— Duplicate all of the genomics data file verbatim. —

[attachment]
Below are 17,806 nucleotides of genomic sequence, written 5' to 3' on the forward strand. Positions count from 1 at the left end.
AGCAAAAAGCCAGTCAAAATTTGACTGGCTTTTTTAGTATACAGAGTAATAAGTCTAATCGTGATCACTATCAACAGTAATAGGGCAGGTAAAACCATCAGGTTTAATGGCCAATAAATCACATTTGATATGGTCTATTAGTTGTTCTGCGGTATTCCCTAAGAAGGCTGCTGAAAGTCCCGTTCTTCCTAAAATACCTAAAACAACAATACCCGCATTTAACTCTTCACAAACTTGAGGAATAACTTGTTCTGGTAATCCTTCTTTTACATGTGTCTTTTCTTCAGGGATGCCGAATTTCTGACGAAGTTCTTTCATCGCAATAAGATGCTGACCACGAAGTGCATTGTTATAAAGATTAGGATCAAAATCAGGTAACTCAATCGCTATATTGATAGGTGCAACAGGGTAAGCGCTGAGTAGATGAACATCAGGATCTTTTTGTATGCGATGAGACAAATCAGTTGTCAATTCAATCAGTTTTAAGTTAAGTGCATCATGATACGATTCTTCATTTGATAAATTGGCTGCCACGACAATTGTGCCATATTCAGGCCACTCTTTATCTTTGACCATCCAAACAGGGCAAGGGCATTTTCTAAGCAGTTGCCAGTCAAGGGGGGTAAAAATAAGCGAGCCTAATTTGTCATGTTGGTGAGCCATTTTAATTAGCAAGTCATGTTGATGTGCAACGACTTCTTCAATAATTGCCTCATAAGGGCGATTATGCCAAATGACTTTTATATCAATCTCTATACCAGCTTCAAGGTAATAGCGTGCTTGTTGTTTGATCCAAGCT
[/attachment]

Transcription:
Below are 17,806 nucleotides of genomic sequence, written 5' to 3' on the forward strand. Positions count from 1 at the left end.
AGCAAAAAGCCAGTCAAAATTTGACTGGCTTTTTTAGTATACAGAGTAATAAGTCTAATCGTGATCACTATCAACAGTAATAGGGCAGGTAAAACCATCAGGTTTAATGGCCAATAAATCACATTTGATATGGTCTATTAGTTGTTCTGCGGTATTCCCTAAGAAGGCTGCTGAAAGTCCCGTTCTTCCTAAAATACCTAAAACAACAATACCCGCATTTAACTCTTCACAAACTTGAGGAATAACTTGTTCTGGTAATCCTTCTTTTACATGTGTCTTTTCTTCAGGGATGCCGAATTTCTGACGAAGTTCTTTCATCGCAATAAGATGCTGACCACGAAGTGCATTGTTATAAAGATTAGGATCAAAATCAGGTAACTCAATCGCTATATTGATAGGTGCAACAGGGTAAGCGCTGAGTAGATGAACATCAGGATCTTTTTGTATGCGATGAGACAAATCAGTTGTCAATTCAATCAGTTTTAAGTTAAGTGCATCATGATACGATTCTTCATTTGATAAATTGGCTGCCACGACAATTGTGCCATATTCAGGCCACTCTTTATCTTTGACCATCCAAACAGGGCAAGGGCATTTTCTAAGCAGTTGCCAGTCAAGGGGGGTAAAAATAAGCGAGCCTAATTTGTCATGTTGGTGAGCCATTTTAATTAGCAAGTCATGTTGATGTGCAACGACTTCTTCAATAATTGCCTCATAAGGGCGATTATGCCAAATGACTTTTATATCAATCTCTATACCAGCTTCAAGGTAATAGCGTGCTTGTTGTTTGATCCAAGCT